08/30/2001 11:00PM

Wynn aims high with new resort

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The magic is returning to the Las Vegas Strip. The Magic Man, that is.

Steve Wynn unveiled plans for his newest project during an Aug. 23 Clark County Planning Commission hearing, and it had some Wall Street observers believing his new megaresort will kick off another Strip building boom.

Wynn has done it before - twice.

In 1989, the hotel mogul opened the Mirage when most in the industry thought that such an expensive, and expansive, project would drown in operational debt. It, of course, didn't, and instead triggered a wave of megaresorts.

In 1998, Wynn built the Bellagio, his masterpiece, when the economy suggested there would be substantial risk in undertaking a $1.6 billion project. Again, the Magic Man delivered a new standard of opulence to Las Vegas and raised the bar for resorts that followed.

Now, Wynn embarks on another magical mystery ride, but he has kept most of the details of his new megaresort secret. He didn't even appear at the commission hearing and has not talked to the press about his planned resort.

But some facts about Wynn's latest project were revealed at the commission meeting. The unnamed property will occupy the site where the Desert Inn has stood for 51 years. Wynn bought the Desert Inn for $270 million in June 2000, and the main tower is scheduled to be imploded in October.

The resort will be water-dominated: It will feature a four-acre lake that will be fronted by a 44-foot fountain at the corner of Sands Avenue and Las Vegas Boulevard. Plans call for several parks on the property, where customers can relax away from the gaming action.

The main hotel tower, which will overlook the lake, will be 45 stories high and have 2,455 suites. The resort will have a 120,000-square-foot casino, 130,000-square-foot convention center, and 1,366-space parking garage. A plaza area will feature 70,000-square-feet of retail shops and the complex will house two showrooms, one with seating for 2,000 and the other with room for 1,500. The resort also will have a three-acre swimming pool and spa, and 15 restaurants.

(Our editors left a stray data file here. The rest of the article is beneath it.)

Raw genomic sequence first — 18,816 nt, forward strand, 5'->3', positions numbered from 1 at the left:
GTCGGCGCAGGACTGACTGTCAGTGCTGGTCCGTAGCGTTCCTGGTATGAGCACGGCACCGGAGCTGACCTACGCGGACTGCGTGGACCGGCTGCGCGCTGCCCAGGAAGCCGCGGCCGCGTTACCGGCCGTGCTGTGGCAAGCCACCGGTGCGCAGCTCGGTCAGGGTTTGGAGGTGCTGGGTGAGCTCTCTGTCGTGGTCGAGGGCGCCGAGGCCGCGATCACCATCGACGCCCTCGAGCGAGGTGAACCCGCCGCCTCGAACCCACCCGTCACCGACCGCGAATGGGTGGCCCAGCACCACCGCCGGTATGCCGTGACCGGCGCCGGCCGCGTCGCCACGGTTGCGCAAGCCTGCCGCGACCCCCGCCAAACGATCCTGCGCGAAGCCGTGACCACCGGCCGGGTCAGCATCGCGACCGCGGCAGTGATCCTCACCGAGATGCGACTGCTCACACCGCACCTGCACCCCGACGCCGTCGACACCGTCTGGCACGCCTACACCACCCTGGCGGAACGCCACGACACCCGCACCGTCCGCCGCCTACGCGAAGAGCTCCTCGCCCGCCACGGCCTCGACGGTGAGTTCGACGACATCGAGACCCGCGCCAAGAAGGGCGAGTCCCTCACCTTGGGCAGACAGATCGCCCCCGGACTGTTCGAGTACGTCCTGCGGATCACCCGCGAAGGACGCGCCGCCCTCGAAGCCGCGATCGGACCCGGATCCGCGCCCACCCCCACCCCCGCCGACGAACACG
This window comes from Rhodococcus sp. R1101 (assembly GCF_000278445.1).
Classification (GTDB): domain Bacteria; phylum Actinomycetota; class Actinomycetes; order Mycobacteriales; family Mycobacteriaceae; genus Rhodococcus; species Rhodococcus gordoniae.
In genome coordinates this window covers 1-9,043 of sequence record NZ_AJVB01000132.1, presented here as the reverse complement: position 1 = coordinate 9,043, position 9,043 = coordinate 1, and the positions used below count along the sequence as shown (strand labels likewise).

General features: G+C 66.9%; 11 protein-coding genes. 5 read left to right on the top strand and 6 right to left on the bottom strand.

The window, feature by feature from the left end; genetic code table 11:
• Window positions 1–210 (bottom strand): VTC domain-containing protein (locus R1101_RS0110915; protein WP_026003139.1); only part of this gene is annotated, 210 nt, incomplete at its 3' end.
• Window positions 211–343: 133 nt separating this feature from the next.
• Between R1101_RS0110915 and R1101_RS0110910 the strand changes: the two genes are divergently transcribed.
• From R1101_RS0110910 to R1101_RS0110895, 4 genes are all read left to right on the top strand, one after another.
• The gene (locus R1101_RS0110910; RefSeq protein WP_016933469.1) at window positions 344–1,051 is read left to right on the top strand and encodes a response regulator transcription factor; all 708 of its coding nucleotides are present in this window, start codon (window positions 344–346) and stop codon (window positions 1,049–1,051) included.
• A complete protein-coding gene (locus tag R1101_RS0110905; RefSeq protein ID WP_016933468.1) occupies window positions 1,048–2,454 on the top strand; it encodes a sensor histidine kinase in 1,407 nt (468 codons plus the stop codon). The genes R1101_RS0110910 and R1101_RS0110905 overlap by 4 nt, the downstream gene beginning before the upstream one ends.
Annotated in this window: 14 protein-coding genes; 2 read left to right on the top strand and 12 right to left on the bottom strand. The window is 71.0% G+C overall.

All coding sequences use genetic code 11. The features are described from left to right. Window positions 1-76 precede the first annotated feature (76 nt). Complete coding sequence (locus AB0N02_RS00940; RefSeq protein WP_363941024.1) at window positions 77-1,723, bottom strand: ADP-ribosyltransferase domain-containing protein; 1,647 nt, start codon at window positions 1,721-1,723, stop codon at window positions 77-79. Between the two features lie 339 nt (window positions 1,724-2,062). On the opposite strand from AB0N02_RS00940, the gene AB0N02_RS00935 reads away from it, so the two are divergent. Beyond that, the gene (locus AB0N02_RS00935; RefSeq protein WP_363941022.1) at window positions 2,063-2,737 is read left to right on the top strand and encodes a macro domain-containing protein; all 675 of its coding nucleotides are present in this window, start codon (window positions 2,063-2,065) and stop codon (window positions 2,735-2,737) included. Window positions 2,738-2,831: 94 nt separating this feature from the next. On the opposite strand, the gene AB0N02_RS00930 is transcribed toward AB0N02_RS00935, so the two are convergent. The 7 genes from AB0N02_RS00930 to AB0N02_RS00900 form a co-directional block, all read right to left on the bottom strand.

One of the concerns when Wynn purchased the Desert Inn was the fate of the resort's championship golf course. The last golf course left on the Strip, it initially was to be plowed under. But according to the plans turned into the commission, the golf course will remain as part of the new resort.

Villas will border the golf course and they will be linked to a private gaming salon.

Wynn is scheduled to speak at the World Gaming Congress and Expo on Oct. 19, but even then won't have much more to say about his latest project. "At this point he believes he's got some very unique concepts that he doesn't want to share with his competition," Wynn spokesman Billy Vassiliadis said.

In keeping with his past projects, Wynn is aiming high with this new resort. "This resort will redefine, once again, the luxurious megaresort of Las Vegas," wrote DeRuyter Butler of Butler Ashworth Architects in its presentation to the commission.

And, as in the past, Wynn is certain to deviate from his original plans and budget. In fact, Wynn's representatives didn't even reveal a timetable or price tag for the project at the commission hearing.

Ralph Siraco is turf editor for the Las Vegas Sun and host of the Race Day Las Vegas radio show.